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the said Harrison paid the Money to one Linville, a Sub-Sheriff for the use of Col. Frohock; Jno Dunn proved that he got the Receipt from the Widow some time ago, in order to procure redress for her, but had lost it, but that it was for £2 5s; Abram Crosson proved, that when the Col. was about to make out the Bill of Cost against the Widow, he asked sd Crosson what circumstances the Widow was in, who answered in very Good, & had money by her; if that be the Case sd the Col. then I must double the Bill. However the Jury found the Bill ignoramus, and soon after some of the Jury, came to us and wondered we would lay in such Complaints without better proof, notwithstanding this disappointment we kept up our spirits, our oppressors coming us to ever & anon, and begging we would make up with them in behalf of the Country, promising to return the Money they had illegally taken, & withal to lay in no more Complaints, as they hated to be recorded for Extortioners. Next Day we laid in a Complaint against William Frohock, Sub-Sheriff as follows, viz, That one Mook had taken out an Infr Court Writ, for one Bools, but that immediately on serving said Writ, (for 7 pounds) they compromised the matter, & paid the Cost to the amount of fifty four shills; we produced the Receipt, & proved by the Qath of Josh Harrison, however evident as this was, no Bill was found; we next brought in a Bill against Col Frohock as follows, viz, One Robins took out a Writ for one Robins and immey the matter was agreed upon, which Robins wanted to pay the Cost, & after paying the Lawyer, & Sherr, their Respective Demands, then going to the Col. as Clark, to know his demand he asked & received, 16s 6d on payment of which he gave to Robins a Receipt, which was produced and proved, by the oath of Thos Frohock, but this met the same fate with the others, & turned out NO BILL. On this we signified to the Chief Justice, that the Jury were combined against us, who sd he was sorry for the Occasion, but that there was no help for it, especially at this Time; we told him now it would exasperate the Country, who were now fully become sensible of their Oppression, to see themselves thus debarr'd of Justice, and pass unnoticed, when groaning under the weight of their Oppressions; He begged of us to be quiet, & still, & to advise the people to be so, & to try some other Time, reminding us that, that Jury would not be there always; we likewise acquainted the D. Attory Gen. that we were creditably informed, that the now acting Jury, were not the Jurors chosen by the Court, this information we Procd from one of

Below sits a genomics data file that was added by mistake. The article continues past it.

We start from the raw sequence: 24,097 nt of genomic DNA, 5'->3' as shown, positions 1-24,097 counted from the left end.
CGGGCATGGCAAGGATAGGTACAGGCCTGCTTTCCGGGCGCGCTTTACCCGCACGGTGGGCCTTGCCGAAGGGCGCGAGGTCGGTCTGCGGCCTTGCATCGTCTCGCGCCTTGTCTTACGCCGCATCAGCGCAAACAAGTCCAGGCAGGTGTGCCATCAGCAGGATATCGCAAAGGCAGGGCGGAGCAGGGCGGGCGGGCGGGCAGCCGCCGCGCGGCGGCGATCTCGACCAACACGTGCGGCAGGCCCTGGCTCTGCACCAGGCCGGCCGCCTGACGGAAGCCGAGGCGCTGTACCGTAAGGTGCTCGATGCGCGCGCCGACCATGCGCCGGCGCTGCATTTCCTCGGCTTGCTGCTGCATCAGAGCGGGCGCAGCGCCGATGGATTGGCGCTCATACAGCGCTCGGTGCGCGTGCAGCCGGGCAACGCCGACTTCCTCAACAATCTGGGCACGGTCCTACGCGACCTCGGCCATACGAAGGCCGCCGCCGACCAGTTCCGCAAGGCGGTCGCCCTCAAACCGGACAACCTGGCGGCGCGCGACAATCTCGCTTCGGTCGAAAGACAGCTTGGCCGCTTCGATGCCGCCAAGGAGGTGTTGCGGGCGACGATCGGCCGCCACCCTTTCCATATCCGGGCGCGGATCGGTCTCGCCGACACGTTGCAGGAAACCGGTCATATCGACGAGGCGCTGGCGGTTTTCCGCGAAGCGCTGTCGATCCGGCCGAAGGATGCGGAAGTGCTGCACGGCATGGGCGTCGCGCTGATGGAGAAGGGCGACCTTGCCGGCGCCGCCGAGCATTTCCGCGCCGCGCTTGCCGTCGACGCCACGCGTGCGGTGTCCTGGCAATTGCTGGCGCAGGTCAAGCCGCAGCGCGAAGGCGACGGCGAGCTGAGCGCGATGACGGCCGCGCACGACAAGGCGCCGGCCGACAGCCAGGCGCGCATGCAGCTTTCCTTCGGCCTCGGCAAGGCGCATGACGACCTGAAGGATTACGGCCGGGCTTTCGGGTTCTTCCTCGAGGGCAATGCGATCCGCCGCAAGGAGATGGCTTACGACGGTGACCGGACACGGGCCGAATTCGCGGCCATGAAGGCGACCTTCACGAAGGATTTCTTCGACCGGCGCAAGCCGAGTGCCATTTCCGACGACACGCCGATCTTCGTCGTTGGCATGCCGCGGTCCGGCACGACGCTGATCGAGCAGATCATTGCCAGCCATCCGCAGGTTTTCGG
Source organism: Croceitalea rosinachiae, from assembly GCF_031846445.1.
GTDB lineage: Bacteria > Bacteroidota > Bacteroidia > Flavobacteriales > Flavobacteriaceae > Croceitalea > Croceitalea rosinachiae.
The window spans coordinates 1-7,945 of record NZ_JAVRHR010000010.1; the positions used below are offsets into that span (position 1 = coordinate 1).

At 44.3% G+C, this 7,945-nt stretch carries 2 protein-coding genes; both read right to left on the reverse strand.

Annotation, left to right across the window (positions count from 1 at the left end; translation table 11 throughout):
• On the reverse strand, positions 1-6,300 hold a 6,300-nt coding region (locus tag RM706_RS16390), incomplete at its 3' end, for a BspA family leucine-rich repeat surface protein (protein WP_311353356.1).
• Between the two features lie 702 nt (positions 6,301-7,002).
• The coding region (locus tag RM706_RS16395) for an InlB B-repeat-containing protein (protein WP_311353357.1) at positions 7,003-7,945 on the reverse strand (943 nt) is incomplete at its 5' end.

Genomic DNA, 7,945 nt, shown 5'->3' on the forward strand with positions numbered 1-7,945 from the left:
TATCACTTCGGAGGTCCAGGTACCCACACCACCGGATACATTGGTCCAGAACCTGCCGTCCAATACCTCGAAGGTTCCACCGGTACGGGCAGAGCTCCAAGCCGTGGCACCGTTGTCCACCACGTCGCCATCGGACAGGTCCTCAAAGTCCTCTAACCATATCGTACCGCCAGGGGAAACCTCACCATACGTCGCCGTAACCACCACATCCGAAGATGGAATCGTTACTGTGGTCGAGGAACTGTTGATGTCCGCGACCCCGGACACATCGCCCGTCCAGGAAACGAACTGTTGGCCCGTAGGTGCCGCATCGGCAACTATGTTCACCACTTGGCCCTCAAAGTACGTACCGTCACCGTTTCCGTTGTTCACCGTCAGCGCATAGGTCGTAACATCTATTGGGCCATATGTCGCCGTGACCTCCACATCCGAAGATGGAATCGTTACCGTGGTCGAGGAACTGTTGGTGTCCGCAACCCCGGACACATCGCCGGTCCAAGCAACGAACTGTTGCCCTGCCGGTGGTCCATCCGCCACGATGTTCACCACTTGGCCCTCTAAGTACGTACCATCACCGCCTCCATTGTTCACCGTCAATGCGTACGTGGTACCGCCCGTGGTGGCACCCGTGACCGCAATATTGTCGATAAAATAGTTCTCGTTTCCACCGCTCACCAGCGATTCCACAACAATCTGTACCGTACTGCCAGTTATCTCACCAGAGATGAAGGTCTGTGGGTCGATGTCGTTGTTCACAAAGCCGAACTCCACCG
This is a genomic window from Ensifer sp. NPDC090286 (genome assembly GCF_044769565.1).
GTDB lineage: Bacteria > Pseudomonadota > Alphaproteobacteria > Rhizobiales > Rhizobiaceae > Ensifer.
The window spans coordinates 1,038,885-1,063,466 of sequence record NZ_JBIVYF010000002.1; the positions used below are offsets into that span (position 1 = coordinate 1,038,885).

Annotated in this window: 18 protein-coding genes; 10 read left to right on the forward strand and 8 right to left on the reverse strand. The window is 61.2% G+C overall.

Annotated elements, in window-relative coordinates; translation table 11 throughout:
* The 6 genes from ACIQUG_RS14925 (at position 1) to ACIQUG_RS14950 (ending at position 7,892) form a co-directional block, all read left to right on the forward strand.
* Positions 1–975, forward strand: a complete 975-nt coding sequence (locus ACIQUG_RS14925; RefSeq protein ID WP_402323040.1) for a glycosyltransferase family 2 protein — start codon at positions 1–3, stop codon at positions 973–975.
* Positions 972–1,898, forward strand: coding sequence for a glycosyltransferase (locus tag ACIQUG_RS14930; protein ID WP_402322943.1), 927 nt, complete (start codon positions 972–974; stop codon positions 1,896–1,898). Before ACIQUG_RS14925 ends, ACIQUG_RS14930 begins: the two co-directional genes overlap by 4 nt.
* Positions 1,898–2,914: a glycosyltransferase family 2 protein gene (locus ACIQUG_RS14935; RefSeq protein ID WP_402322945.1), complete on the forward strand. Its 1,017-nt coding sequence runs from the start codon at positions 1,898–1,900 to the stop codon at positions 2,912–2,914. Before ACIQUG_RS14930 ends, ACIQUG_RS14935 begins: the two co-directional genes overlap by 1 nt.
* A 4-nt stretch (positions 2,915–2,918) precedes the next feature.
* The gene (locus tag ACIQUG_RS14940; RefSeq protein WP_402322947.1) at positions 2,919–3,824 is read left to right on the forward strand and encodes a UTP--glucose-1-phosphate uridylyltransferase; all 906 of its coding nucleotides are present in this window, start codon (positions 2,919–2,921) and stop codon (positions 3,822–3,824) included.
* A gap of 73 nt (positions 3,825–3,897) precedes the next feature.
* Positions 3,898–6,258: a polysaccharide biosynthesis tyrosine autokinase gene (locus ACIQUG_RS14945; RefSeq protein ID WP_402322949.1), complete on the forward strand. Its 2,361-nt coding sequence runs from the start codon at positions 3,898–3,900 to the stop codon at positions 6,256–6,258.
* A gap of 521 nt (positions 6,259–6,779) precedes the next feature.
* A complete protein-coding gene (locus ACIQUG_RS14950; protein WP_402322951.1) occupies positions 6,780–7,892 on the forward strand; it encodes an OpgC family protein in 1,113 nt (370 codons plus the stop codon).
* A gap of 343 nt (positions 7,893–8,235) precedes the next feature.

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the Magistrates, who came to us. & told us, they were not the men appointed for that purpose, for said he I was on the bench, when the appointment was made, & was myself nominated, but when I came & offered my service I met a refusal. We next apply'd to one of the Burgesses, who agreed with the sd Justice, saying it was true to his knowledge. However to leave no stone unturned, whereby to obtain Justice, we now resolved to laying a Complaint against the Col. wherein he had confessed lately, he had taken too much, & had paid back 11s 0d of the money, the Complaint stood thus, Elijah Teague took out a General Court Writ for one James, & on serving the Writ they immediately agreed, & the Writ return'd agreed, Joshua Teague went immediately to Frohock before execution, to pay of the Cost, who demanded & Recd £4 2s. 4d; hereupon the Jury sent for the Case Book, but as there were a plenty of Clarks, & Sherrs among them, well acquainted with drawing up such Bills, this was likewise thrown out, on the old score NO BILL. So we concluded to return home, & then left them congratulating each other on their happy success, & Deliverance. Thus you see my dear friend we can get no redress in what is calld Courts of Justice, & seeing our Crafty & cruel Oppressors, are so combined together, that we think it impossible to obtain the least shadow of Justice, among them; as you may plainly see, they take the power of the Court in their own hands, & try it themselves, or at least deprive us of the Benefit of bringing our matter to any Issue, and now Sir we apply to you as a Representative, to see if you can get any Redress, from that Quarter, as for the present mode we expect none from it, & let us begg of you & the rest of that respectable Body, not to be afraid to alter the present form; for we are sure none can be worse than the present; for we are confidant, that it takes more in this County, to prevent the poor oppressed people to obtain Justice, than it woud take under an honest Admin to support it. And we remain Sir